Becker & Poliakoff

Q&A: Accommodating Requests for Support Animals

Q&A: Accommodating Requests for Support Animals

Black LabQ:           I live in a condo. We are having some issues with residents that are moving into the building and requesting a companion dog. They always say they can a letter from their doctor.  Please advise, your help is greatly appreciated.

A:      The Federal Fair Housing Amendments Act (FHAA) requires “housing providers,” such as a condominium association, to make “reasonable accommodations” to disabled persons in rules, policies, practices or services when such accommodations may be necessary to afford a person with a disability the equal opportunity to use and enjoy a dwelling.  New Jersey’s Law Against Discrimination similarly requires accommodation of the disabled.  Decisions of federal and state courts in interpreting these laws have held that in certain instances housing providers must accommodate those with a legitimate physical or emotional disability requiring the support or assistance of an animal regardless of any restrictions on pets in the governing documents.  That said, a “letter from their doctor” is not necessarily sufficient to establish that a resident suffers from a legitimate disability requiring the support or assistance of an animal.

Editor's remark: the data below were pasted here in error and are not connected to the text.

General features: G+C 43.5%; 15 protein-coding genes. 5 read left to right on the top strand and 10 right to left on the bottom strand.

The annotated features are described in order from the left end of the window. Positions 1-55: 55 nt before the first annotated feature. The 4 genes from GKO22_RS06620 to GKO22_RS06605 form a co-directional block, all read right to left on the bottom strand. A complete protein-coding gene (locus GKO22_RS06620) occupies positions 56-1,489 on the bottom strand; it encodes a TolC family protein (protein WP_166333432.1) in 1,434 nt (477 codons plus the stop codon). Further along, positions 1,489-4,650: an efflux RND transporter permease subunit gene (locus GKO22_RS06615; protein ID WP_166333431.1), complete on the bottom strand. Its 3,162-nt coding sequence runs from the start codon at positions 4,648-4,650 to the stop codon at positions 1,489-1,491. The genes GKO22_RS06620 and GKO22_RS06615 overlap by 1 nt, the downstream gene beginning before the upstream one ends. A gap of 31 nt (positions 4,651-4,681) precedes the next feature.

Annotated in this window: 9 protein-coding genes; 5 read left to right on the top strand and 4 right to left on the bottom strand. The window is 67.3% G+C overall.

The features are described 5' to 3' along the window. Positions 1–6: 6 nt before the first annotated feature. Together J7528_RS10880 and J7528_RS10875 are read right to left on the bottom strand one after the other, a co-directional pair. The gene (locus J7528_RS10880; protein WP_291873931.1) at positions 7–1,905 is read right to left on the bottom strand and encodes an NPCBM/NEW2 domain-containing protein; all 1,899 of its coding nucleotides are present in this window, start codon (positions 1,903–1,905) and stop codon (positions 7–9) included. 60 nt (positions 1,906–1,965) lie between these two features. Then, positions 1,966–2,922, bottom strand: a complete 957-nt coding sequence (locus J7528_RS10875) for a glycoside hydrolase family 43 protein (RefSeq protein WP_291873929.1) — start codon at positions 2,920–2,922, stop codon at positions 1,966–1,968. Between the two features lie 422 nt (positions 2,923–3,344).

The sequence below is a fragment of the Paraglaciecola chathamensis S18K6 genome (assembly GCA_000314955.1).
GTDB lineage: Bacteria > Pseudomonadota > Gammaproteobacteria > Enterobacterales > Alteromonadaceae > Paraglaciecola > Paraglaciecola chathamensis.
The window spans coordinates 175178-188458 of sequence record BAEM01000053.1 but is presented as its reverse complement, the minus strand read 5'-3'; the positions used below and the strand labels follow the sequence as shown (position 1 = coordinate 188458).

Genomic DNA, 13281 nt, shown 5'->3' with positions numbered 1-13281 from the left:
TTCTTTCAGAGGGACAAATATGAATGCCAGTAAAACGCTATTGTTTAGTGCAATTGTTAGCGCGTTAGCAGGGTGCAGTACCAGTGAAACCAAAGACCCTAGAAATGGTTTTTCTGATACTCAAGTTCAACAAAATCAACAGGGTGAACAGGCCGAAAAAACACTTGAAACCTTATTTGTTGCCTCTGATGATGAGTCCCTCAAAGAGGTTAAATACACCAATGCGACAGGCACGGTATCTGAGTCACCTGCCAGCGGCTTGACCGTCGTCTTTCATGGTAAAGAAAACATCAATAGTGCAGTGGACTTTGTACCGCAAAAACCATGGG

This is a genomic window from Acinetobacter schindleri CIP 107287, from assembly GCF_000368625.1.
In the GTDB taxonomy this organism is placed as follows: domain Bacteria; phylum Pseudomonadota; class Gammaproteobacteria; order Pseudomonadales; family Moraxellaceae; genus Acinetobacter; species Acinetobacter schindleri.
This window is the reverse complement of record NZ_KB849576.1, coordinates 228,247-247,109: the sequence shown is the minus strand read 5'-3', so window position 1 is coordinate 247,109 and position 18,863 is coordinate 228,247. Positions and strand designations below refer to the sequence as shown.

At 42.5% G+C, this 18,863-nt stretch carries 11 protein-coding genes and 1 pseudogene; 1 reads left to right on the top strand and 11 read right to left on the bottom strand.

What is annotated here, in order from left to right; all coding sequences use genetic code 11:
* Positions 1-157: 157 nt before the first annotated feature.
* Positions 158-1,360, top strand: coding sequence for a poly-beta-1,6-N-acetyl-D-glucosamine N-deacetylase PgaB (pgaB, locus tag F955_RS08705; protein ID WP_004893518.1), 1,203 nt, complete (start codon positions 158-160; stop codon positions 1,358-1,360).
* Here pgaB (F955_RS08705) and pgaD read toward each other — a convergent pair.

A governing board may require that residents requesting such an accommodation provide information and documentation sufficient enough to allow the board to reasonably establish that the resident: (1) suffers from a disability as defined by law; and, (2) requires the physical assistance or emotional support of an animal to accommodate their disability.  For example, amongst other things, the association may request a certification from a qualified treating professional certifying under the penalty of perjury that the resident’s disability meets the standards set forth by the FHAA and that no alternative accommodation exists.

Ultimately, a request for an accommodation of a physical or emotional disability is not something a governing board should take lightly.  The failure to make a reasonable accommodation of a disability is considered discrimination.  Therefore, even if the governing board believes that the resident does not suffer from a disability or the resident making the request is unwilling to provide information or documentation, the advice of legal counsel should be sought before declining a request for an emotional support animal.